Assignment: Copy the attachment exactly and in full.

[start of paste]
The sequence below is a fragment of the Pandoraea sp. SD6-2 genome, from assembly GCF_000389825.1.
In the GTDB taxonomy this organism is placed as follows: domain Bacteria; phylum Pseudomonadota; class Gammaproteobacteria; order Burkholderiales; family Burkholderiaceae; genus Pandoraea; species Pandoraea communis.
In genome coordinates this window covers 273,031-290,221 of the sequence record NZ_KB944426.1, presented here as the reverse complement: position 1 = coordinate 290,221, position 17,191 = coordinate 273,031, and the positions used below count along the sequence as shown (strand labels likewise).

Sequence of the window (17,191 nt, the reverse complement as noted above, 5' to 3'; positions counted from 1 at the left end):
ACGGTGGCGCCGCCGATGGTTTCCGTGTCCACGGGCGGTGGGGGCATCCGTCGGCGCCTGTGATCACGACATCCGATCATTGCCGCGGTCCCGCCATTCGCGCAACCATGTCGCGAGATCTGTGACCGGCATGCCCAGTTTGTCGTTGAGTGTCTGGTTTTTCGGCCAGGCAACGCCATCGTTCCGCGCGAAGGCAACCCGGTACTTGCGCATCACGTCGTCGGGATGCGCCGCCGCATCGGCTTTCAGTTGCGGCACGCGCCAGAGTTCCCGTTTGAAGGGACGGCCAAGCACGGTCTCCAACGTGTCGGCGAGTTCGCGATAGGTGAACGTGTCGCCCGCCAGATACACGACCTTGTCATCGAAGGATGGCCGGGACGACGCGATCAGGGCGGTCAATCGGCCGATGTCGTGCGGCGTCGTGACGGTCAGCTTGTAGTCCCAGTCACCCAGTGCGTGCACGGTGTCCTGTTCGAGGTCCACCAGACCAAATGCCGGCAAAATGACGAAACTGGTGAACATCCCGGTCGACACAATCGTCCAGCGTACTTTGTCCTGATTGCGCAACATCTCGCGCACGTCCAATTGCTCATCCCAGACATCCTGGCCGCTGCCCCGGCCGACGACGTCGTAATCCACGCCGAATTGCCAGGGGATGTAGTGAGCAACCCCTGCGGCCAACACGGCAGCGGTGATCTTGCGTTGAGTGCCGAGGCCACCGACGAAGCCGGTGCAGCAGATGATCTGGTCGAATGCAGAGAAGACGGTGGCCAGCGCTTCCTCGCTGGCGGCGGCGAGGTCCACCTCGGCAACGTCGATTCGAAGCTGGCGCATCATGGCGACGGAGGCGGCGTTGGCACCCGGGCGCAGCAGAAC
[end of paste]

The sequence below is a fragment of the Pandoraea sp. SD6-2 genome, from assembly GCF_000389825.1.
In the GTDB taxonomy this organism is placed as follows: domain Bacteria; phylum Pseudomonadota; class Gammaproteobacteria; order Burkholderiales; family Burkholderiaceae; genus Pandoraea; species Pandoraea communis.
In genome coordinates this window covers 273,031-290,221 of the sequence record NZ_KB944426.1, presented here as the reverse complement: position 1 = coordinate 290,221, position 17,191 = coordinate 273,031, and the positions used below count along the sequence as shown (strand labels likewise).

Sequence of the window (17,191 nt, the reverse complement as noted above, 5' to 3'; positions counted from 1 at the left end):
ACGGTGGCGCCGCCGATGGTTTCCGTGTCCACGGGCGGTGGGGGCATCCGTCGGCGCCTGTGATCACGACATCCGATCATTGCCGCGGTCCCGCCATTCGCGCAACCATGTCGCGAGATCTGTGACCGGCATGCCCAGTTTGTCGTTGAGTGTCTGGTTTTTCGGCCAGGCAACGCCATCGTTCCGCGCGAAGGCAACCCGGTACTTGCGCATCACGTCGTCGGGATGCGCCGCCGCATCGGCTTTCAGTTGCGGCACGCGCCAGAGTTCCCGTTTGAAGGGACGGCCAAGCACGGTCTCCAACGTGTCGGCGAGTTCGCGATAGGTGAACGTGTCGCCCGCCAGATACACGACCTTGTCATCGAAGGATGGCCGGGACGACGCGATCAGGGCGGTCAATCGGCCGATGTCGTGCGGCGTCGTGACGGTCAGCTTGTAGTCCCAGTCACCCAGTGCGTGCACGGTGTCCTGTTCGAGGTCCACCAGACCAAATGCCGGCAAAATGACGAAACTGGTGAACATCCCGGTCGACACAATCGTCCAGCGTACTTTGTCCTGATTGCGCAACATCTCGCGCACGTCCAATTGCTCATCCCAGACATCCTGGCCGCTGCCCCGGCCGACGACGTCGTAATCCACGCCGAATTGCCAGGGGATGTAGTGAGCAACCCCTGCGGCCAACACGGCAGCGGTGATCTTGCGTTGAGTGCCGAGGCCACCGACGAAGCCGGTGCAGCAGATGATCTGGTCGAATGCAGAGAAGACGGTGGCCAGCGCTTCCTCGCTGGCGGCGGCGAGGTCCACCTCGGCAACGTCGATTCGAAGCTGGCGCATCATGGCGACGGAGGCGGCGTTGGCACCCGGGCGCAGCAGAAC